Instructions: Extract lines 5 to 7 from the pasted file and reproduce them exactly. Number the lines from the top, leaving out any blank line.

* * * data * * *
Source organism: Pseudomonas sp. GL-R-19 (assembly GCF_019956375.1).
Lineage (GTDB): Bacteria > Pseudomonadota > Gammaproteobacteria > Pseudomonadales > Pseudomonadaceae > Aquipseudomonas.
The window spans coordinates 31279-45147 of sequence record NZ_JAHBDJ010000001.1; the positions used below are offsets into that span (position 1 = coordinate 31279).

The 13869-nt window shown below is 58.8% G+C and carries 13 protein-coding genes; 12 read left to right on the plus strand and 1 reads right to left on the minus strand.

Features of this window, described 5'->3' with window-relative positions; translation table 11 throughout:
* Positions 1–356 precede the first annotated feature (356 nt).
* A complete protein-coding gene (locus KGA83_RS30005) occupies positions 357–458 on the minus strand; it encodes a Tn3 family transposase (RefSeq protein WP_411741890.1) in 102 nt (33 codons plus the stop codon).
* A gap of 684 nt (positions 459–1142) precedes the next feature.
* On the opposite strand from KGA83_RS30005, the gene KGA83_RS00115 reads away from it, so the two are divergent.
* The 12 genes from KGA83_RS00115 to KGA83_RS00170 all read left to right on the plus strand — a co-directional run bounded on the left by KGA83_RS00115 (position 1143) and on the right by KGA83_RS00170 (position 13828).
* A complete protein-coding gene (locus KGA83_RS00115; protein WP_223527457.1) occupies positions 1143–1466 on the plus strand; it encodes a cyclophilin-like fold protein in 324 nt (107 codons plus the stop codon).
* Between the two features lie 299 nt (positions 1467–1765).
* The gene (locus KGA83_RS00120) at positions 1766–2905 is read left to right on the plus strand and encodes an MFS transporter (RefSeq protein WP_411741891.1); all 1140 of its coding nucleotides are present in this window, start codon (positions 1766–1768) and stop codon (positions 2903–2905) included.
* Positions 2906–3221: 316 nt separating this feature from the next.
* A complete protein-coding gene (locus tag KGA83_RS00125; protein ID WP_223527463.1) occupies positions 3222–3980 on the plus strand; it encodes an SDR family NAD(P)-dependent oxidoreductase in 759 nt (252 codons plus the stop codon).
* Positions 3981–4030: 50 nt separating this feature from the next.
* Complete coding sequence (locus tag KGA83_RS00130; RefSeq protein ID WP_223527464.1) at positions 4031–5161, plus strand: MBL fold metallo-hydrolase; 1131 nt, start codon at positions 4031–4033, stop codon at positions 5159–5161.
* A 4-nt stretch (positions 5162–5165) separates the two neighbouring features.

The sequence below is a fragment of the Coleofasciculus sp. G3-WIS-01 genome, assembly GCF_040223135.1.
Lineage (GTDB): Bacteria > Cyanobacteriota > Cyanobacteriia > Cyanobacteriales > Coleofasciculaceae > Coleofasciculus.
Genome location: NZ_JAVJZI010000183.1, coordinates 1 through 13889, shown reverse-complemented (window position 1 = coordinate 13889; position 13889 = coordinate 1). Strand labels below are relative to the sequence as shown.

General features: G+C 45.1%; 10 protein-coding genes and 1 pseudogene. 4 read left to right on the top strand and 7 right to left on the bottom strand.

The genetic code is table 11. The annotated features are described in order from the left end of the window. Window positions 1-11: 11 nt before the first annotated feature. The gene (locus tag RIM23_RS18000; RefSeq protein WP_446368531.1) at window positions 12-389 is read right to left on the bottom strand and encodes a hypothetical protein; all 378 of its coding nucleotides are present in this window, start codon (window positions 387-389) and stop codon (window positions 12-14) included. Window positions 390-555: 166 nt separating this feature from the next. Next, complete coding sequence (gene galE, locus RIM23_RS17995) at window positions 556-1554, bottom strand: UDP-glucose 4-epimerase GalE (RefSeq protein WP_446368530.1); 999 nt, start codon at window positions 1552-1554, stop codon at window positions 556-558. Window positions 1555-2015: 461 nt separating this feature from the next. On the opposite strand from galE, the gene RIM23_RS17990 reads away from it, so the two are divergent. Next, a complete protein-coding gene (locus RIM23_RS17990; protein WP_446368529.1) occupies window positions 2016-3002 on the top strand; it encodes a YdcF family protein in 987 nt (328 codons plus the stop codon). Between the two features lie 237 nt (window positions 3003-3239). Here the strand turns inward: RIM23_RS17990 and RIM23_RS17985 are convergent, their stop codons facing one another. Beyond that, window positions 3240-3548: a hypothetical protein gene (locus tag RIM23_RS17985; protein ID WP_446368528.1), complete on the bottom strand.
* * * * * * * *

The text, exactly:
Features of this window, described 5'->3' with window-relative positions; translation table 11 throughout:
* Positions 1–356 precede the first annotated feature (356 nt).
* A complete protein-coding gene (locus KGA83_RS30005) occupies positions 357–458 on the minus strand; it encodes a Tn3 family transposase (RefSeq protein WP_411741890.1) in 102 nt (33 codons plus the stop codon).